Natural Hazards Editors' Highlights

Innovative Way to Detect Space Weather Impact on Power Grids

Very low frequency radio, a well-proven tool for solar-terrestrial studies, proves to be adept at detecting the stresses that space weather imposes on the transformers at the heart of power grids.

Source: Space Weather


Very low frequency (VLF) radio receivers are a non-intrusive means of detecting geomagnetically induced currents (GICs) in power grids, an important manifestation of space weather. When transformers within power grids are stressed by GICs, they can generate harmonics of the 50 or 60 Hz AC currents flowing across those grids. Some of the power in these harmonics is emitted as radio waves at frequencies up to a few kHz, as shown in the figure above.

The existence of these power grid VLF emissions was first recognized some forty years ago by Hayashi et al. [1978]. However, there was then very limited interest in space weather and GICs, unlike today when these are topics of global concern. Thus Clilverd et al. [2018] is an excellent and timely reminder that these VLF emissions have considerable potential as a diagnostic tool to monitor GICs in power grids without intruding on grid equipment. This could have major practical advantages in terms of safety and cost.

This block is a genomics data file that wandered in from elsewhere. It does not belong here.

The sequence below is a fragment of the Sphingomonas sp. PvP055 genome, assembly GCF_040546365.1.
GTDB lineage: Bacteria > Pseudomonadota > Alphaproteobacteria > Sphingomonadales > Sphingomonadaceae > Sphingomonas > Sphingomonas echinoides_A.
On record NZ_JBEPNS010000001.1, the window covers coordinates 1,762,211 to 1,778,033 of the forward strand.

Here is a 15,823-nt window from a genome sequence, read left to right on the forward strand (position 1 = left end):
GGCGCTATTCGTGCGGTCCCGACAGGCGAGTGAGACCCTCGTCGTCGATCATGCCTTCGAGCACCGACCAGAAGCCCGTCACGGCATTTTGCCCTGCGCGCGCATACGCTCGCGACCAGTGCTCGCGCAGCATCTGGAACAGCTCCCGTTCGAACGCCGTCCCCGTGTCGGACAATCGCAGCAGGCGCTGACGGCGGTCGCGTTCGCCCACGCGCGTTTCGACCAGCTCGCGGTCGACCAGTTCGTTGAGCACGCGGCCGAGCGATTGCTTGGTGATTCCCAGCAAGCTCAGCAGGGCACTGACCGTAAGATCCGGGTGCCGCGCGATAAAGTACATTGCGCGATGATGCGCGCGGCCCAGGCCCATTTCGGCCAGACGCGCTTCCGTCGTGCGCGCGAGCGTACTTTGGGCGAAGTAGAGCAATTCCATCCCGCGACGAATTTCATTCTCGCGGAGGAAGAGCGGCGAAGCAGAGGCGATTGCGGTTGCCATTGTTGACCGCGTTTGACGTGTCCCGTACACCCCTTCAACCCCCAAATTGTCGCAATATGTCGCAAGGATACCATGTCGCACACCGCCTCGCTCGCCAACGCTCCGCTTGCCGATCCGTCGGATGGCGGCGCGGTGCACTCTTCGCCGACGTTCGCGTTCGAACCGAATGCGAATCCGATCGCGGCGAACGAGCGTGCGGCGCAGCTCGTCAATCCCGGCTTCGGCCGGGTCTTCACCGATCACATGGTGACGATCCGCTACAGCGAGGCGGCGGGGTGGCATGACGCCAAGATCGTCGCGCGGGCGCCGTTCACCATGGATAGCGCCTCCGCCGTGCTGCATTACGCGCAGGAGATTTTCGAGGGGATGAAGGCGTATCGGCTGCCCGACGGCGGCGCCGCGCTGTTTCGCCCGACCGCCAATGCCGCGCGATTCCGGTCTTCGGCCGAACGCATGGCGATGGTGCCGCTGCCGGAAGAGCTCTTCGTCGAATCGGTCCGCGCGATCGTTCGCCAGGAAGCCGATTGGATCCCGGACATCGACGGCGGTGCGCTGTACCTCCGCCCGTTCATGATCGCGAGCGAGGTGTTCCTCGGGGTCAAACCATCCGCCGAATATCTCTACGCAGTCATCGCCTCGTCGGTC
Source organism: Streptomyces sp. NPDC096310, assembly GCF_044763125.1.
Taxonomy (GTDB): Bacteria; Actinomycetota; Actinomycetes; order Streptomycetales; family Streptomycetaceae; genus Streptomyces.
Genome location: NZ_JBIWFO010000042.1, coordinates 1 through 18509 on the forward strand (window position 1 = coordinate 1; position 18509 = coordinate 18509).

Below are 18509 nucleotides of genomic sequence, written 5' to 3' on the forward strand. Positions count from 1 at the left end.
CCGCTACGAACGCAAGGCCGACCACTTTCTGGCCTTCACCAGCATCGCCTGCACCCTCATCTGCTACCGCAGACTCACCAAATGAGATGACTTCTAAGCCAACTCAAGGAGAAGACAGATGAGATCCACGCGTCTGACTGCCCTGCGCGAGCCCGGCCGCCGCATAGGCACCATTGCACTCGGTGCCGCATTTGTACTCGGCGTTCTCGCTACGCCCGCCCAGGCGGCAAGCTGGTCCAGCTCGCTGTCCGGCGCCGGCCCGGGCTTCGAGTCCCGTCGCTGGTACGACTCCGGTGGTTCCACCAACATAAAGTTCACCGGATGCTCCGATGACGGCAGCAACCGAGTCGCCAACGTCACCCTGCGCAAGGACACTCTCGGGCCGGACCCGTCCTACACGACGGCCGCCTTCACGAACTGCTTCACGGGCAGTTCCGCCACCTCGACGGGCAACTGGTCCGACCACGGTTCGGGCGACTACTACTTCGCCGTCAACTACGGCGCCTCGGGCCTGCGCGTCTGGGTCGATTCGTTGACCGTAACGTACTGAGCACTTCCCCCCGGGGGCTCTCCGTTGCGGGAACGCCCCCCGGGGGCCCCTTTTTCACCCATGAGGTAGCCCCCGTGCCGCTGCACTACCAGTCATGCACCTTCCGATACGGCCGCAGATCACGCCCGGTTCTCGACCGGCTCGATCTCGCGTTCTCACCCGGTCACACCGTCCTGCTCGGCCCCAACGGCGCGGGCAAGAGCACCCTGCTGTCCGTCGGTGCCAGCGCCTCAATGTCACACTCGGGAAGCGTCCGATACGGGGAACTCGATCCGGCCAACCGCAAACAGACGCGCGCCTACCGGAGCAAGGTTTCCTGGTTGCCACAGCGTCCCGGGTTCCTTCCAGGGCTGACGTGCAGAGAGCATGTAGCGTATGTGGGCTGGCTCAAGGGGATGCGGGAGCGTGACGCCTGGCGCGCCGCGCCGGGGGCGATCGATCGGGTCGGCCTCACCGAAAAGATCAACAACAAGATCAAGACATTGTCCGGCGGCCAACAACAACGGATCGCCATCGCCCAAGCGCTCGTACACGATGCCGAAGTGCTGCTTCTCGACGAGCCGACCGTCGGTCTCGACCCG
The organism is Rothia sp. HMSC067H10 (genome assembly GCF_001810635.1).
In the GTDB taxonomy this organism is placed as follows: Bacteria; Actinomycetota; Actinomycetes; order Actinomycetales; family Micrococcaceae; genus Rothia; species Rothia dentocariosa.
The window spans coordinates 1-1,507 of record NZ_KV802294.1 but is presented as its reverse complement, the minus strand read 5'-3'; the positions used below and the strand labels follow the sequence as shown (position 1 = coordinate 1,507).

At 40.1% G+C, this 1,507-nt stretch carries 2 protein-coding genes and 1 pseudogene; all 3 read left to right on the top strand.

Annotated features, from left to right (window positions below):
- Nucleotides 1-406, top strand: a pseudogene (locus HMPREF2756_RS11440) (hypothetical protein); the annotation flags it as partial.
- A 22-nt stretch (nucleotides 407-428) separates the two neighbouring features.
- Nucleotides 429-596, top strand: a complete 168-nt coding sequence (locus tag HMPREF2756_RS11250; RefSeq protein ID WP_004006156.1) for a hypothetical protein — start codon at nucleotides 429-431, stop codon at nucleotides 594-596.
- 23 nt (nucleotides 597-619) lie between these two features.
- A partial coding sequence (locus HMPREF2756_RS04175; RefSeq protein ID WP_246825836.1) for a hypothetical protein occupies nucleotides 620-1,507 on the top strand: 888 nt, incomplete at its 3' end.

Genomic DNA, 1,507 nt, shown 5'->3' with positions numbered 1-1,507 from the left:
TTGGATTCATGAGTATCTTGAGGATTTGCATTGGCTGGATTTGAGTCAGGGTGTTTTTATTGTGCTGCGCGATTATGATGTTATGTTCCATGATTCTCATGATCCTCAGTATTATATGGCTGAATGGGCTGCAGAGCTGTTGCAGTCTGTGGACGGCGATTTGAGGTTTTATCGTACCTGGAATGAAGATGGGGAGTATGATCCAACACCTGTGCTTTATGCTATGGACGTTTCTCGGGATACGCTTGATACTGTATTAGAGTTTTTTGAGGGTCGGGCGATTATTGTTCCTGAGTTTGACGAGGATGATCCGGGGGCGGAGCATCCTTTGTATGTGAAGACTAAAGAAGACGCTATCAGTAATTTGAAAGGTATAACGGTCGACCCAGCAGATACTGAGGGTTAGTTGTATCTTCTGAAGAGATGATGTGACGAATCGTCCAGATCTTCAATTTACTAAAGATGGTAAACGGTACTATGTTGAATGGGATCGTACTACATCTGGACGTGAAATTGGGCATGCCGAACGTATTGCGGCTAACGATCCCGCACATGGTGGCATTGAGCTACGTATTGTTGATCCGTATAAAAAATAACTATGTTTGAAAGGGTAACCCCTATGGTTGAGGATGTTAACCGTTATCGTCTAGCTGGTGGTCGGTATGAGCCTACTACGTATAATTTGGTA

Citation: Clilverd, M. A., Rodger, C. J., Brundell, J. B., Dalzell, M., Martin, I., Mac Manus, D. H., et al. (2018). Long‐lasting geomagnetically induced currents and harmonic distortion observed in New Zealand during the 7–8 September 2017 disturbed period. Space Weather, 16.

—Michael A. Hapgood, Editor, Space Weather

Text © 2018. The authors. CC BY-NC-ND 3.0
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